The American Movie Review
In the critically divisive thriller The American, George Clooney plays a lonely assassin who hides out in a small Italian town in preparation for one last assignment. Beautiful direction, a captivating score and a quiet performance from Clooney makes it one of the most overlooked movies of 2010.
Following an ambush at a Swedish getaway, Jack a.k.a. Edward a.k.a. George Clooney holes up in an Italian village to lay low and begin work on his next assignment: building a customized rifle – one of his specialties – for a new client. But with every sideways glance, car backfire and shadowy figure, Jack suspects that danger is right on his heels.
The American opened to wildly mixed reviews from both critics and audiences alike, some calling it boring and under serving, others absorbing and gorgeous. I squarely fall into the “absorbing and gorgeous” camp. While not perfect, The American is a surprisingly tense and engaging tale supporting by Clooney’s fine performance and outstanding direction from Anton Corbijn (Control).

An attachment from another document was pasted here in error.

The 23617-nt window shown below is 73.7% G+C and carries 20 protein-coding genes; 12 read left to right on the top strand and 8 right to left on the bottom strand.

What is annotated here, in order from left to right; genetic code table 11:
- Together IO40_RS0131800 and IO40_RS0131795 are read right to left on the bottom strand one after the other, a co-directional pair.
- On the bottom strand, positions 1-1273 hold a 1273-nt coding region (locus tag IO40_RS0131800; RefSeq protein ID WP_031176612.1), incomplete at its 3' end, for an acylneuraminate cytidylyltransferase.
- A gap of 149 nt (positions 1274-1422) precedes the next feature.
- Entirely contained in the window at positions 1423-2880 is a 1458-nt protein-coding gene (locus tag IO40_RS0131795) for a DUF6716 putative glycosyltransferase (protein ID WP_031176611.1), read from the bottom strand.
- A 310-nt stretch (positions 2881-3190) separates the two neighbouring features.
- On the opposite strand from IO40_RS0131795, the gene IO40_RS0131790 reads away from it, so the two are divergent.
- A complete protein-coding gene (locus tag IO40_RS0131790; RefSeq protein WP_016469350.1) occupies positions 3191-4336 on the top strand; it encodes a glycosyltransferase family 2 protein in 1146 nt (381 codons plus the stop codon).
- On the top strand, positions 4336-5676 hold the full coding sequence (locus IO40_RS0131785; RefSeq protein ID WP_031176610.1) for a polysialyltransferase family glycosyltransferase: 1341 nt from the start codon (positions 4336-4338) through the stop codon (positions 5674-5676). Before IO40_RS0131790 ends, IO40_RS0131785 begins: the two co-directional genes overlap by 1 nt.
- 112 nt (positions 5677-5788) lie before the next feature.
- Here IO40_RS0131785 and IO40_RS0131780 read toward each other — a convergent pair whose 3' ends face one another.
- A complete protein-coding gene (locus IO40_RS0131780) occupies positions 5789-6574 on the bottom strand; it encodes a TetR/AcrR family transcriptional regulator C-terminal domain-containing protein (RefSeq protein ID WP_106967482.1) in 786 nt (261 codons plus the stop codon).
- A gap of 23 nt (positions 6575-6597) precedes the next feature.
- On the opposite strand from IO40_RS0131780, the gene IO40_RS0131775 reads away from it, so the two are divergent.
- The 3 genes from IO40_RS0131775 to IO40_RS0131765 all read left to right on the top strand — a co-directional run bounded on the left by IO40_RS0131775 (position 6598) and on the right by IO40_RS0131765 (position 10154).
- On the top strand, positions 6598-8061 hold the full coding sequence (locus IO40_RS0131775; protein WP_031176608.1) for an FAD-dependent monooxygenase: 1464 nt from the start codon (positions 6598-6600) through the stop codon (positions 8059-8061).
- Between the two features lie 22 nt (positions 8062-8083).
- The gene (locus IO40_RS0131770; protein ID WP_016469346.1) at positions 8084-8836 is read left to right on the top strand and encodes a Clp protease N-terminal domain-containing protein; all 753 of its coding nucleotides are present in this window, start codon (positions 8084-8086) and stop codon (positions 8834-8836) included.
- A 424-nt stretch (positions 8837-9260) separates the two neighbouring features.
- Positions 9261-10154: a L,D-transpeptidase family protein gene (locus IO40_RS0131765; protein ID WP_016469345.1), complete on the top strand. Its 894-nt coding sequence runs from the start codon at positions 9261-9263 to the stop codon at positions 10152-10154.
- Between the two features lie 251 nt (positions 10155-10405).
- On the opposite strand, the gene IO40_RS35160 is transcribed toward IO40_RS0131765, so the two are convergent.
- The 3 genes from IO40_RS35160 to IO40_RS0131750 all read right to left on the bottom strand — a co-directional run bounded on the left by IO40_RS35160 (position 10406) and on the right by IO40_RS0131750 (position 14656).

There’s nothing remarkable or unique about the story – after all, how many movies are about an assassin doing one more job only to have his handler turn the tables on him? – but it’s the execution that makes The American so good.
While some people will find The American boring – as an action movie, it only has three quick outburst in its entire running time – the movie is incredibly tense from start to finish. It isn’t that a lot happens; it’s that Corbijn manages to invoke scrutiny out of every moment, forcing us to question whether something is about to happen.
It’s for this very reason that The American is so effective. George Clooney is great, Corbijn turns the smallest of moments into suspenseful sequences and Herbert Grönemeyer’s score is simply spellbinding. The American isn’t perfect, but it is one of the most overlooked movies of the year.
Review by Erik Samdahl unless otherwise indicated.